Using the above Cruise missile footprint diagram.  Launching a Cruise missile airdrop of 200 miles would require approximately 27 minutes to target.  In the same scenarios, deploying a Mach 8 missile at an aircraft carrier or other target 200 miles away would provide the ship’s captain approximately 2 minutes to react.  In the event of an airdrop or ship launch, it is very foreseeable that multiple missiles could target and overcome multiple aircraft carriers in a fleet.

In addition to speed, there is a high degree of mobility. A guided weapon can perform deceptive target acquisition by altering its flight path and redirecting to another possible target within its acquisition range.  Again, this would provide another degree of uncertainty about what assets to protect.  The possible coverage of such a missile is outlined in the diagram below.



Figure 12.22

Possible target coverage ranges of a Hypersonic Glide Vehicle

Source: (Delcker, 2019)

In selecting a strategy, it is essential to understand the strengths and weaknesses of one’s defenses and those of the Opposing Force.  It is also important to understand that the element of surprise can benefit the initiator of a preemptive strike.  Therefore, it is important to realize there may be multiple short- and long-term strategies for various theaters of operation.  For example, there could be a separate strategy for an offensive posture such as preemptive or even retaliatory strike doctrines, such as Mutually Assured Destruction/Deterrence, ensuring the destruction of all opposing sides, or an initiative to develop defense systems based on advanced technology.  This would all depend on the doctrines, policies, and determining strategies of the countries involved.

As an example, there are currently parties in the Department of Defense that believe the Peoples Republic of China (PRC) may have some level of credibility in their stated deployment of hypersonic technology and realize their aggressive activities to develop such technology via their 2025 plan, as well as creating fortifications in the East and South China Seas, from which numerous weapon platforms can be launched.  China’s People’s Liberation Army (PLA), according to the Office of the Secretary of Defense, has stated that “The PLA is developing capabilities to provide options for the PRC to dissuade, deter, or, if ordered, defeat third-party intervention during a large-scale, theater campaign such as a Taiwan contingency.” (DoD, 2020).  Depending on where weapons are launched from China, a Mach 8 hypersonic missile could hit Taiwan in under 2 minutes and vice versa.  Chinese defense strategy has already considered these possibilities, and “The PLA argues that the implementation of “intelligentized” capabilities will increase the speed of future combat, necessitating more rapid processing and fusing of information to support quick and efficient command decision making. According to PLA strategists, victory in future warfare will depend upon which side can more quickly and effectively observe, orient, decide, and act in an increasingly dynamic operating environment.” (DoD, 2020)  . In the US, there has already been an acceptance that some “. “S. defense officials have stated that both terrestrial- and current space-based sensor architectures are insufficient to detect and track hypersonic weapons, with former USD(R&E) Griffin noting that “hypersonic targets are 10 to 20 times dimmer than what the U.S. normally tracks by satellites in geostationary orbit.” (DoD, 2020)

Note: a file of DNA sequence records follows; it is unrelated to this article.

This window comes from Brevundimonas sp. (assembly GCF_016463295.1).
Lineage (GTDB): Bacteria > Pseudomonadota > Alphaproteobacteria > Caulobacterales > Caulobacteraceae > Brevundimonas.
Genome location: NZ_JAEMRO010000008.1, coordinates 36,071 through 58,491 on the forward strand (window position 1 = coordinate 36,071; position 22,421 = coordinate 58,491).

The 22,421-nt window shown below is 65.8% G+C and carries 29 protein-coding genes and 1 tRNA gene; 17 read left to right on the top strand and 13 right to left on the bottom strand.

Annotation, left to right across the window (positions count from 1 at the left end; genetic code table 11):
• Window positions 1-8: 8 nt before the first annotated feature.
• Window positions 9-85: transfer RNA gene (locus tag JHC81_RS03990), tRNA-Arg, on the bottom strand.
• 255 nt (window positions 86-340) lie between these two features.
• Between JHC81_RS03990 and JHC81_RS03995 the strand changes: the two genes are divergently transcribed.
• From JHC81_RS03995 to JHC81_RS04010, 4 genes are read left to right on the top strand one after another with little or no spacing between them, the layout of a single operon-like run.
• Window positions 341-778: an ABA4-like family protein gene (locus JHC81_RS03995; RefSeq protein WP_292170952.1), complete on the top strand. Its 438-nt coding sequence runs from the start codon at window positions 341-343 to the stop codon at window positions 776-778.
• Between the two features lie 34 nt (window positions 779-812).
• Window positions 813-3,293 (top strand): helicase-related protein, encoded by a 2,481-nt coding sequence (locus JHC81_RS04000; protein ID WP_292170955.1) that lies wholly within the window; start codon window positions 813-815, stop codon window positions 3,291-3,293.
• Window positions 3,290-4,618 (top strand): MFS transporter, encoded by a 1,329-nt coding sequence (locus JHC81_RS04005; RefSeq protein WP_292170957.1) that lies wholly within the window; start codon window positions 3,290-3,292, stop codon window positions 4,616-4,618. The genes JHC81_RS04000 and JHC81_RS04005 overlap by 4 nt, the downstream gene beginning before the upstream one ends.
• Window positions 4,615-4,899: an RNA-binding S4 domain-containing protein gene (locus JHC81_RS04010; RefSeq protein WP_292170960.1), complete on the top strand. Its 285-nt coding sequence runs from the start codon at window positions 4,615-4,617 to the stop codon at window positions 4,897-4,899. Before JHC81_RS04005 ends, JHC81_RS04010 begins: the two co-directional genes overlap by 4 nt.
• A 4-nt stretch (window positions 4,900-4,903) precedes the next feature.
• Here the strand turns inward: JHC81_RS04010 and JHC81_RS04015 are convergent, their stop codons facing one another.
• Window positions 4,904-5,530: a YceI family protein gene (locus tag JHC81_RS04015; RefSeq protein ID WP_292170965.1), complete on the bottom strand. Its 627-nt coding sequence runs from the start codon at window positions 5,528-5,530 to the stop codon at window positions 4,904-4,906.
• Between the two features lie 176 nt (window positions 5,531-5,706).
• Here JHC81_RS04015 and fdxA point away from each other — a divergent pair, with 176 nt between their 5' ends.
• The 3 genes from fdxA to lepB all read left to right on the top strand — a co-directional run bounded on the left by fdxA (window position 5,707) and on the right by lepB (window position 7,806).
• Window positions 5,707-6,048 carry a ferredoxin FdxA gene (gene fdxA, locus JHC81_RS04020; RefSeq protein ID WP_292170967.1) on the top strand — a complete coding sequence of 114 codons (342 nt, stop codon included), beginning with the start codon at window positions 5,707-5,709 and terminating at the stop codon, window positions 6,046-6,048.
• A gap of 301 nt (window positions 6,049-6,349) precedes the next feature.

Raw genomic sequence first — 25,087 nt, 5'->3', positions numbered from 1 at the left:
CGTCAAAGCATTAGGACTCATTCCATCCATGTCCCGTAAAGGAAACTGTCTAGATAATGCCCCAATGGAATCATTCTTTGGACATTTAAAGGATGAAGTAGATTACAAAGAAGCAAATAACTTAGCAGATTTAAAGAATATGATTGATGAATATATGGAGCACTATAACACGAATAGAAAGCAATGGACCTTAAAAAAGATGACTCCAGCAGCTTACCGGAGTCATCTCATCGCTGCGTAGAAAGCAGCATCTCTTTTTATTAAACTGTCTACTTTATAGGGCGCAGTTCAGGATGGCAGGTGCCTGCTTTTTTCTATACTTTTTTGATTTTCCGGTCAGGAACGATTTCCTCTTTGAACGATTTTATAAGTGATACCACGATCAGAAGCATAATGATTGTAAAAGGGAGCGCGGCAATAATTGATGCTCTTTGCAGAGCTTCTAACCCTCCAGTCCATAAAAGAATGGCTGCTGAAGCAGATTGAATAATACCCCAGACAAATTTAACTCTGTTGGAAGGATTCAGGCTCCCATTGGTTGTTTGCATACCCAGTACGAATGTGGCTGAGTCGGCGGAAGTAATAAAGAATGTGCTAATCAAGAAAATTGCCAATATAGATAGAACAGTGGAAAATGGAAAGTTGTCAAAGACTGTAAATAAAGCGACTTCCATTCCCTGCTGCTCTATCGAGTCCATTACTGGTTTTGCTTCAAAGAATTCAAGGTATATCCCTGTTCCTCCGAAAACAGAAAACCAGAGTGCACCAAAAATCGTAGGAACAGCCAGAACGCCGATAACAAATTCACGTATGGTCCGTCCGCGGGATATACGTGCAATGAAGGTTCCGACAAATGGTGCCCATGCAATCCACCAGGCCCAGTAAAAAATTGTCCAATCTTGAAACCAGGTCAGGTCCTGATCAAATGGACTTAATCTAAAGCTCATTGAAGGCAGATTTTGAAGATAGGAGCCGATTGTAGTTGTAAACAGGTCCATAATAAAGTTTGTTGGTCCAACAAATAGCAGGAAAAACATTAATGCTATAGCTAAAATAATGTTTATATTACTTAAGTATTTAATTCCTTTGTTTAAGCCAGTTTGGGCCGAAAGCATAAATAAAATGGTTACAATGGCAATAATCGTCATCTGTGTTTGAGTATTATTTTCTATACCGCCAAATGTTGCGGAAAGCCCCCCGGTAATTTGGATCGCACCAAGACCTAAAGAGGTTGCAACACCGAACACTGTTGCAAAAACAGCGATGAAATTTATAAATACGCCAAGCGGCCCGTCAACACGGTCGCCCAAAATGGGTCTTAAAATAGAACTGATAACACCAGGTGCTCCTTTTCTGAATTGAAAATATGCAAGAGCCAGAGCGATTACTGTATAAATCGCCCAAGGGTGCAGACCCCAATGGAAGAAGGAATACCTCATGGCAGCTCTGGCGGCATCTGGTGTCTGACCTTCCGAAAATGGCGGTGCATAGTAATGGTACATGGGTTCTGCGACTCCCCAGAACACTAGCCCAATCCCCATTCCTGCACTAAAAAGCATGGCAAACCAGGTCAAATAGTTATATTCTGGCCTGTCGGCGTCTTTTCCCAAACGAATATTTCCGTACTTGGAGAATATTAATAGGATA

As the weapon delivery systems become quicker, reducing the OODA-loop times, and the self-awareness that no one country may have the technical capabilities to defend against this emerging technology, strategies will change to a more reactive posture.  The existing policies and tactics based on arcane ICBM  strategies may change from a DEFCON type system with various levels of readiness working up to a “Launch On Warning” that may not become a “Launch On Detection.”  This may further be acerbated by the deployment and integration of such technologies as low-altitude satellites as dedicated tracking sensors across the globe, providing a Wide Field Of View (WFOV) for launch detections.  This is currently underway with US government contractors (DoD, 2020)  and the possibility of space-based countermeasures.  In any event, a current US strategy is to invest in technology to not only develop hypersonic technologies but to also defend against them with the US, “Hypersonic weapon-related and technology development is widespread across DOD and includes supporting efforts by DOE and NASA, such as basic hypersonic research and reimbursable testing.  Reported received and planned future funding substantially increased from 2015 through 2024 and is currently estimated to total almost $15 billion.” (GOA, 2008)  China is also making a major investment in technology and advanced weapons as part of its goal to be self-sufficient by 2025.


Aviation and its associated technology have evolved from the first flights of the Wright Brothers to supersonic jets to devices in the high-hypersonic range. They can transition the planet in approximately 90 minutes or less.  This same technology has advanced to the state where waring countries can deliver weapon systems to targets in under 10 minutes for what once took over 30 minutes or even hours.  These advancements will require nations to reconsider their military and Civil Defense policies.  Because of the speed at which technology can move, the time allotted to Observe, Orient, Decide, and Act has been vastly decreased.  These short intervals may no longer provide the time necessary for humans to collect the needed information and make a launch/no launch decision.  Going forward, such decisions may be made by complex systems employing Artificial Intelligence to collect, analyze, and decide the fate of the moment and the retaliatory actions that will occur after that.  This should leave us to wonder if we are on the cusps of Colossus: The Forbin Project.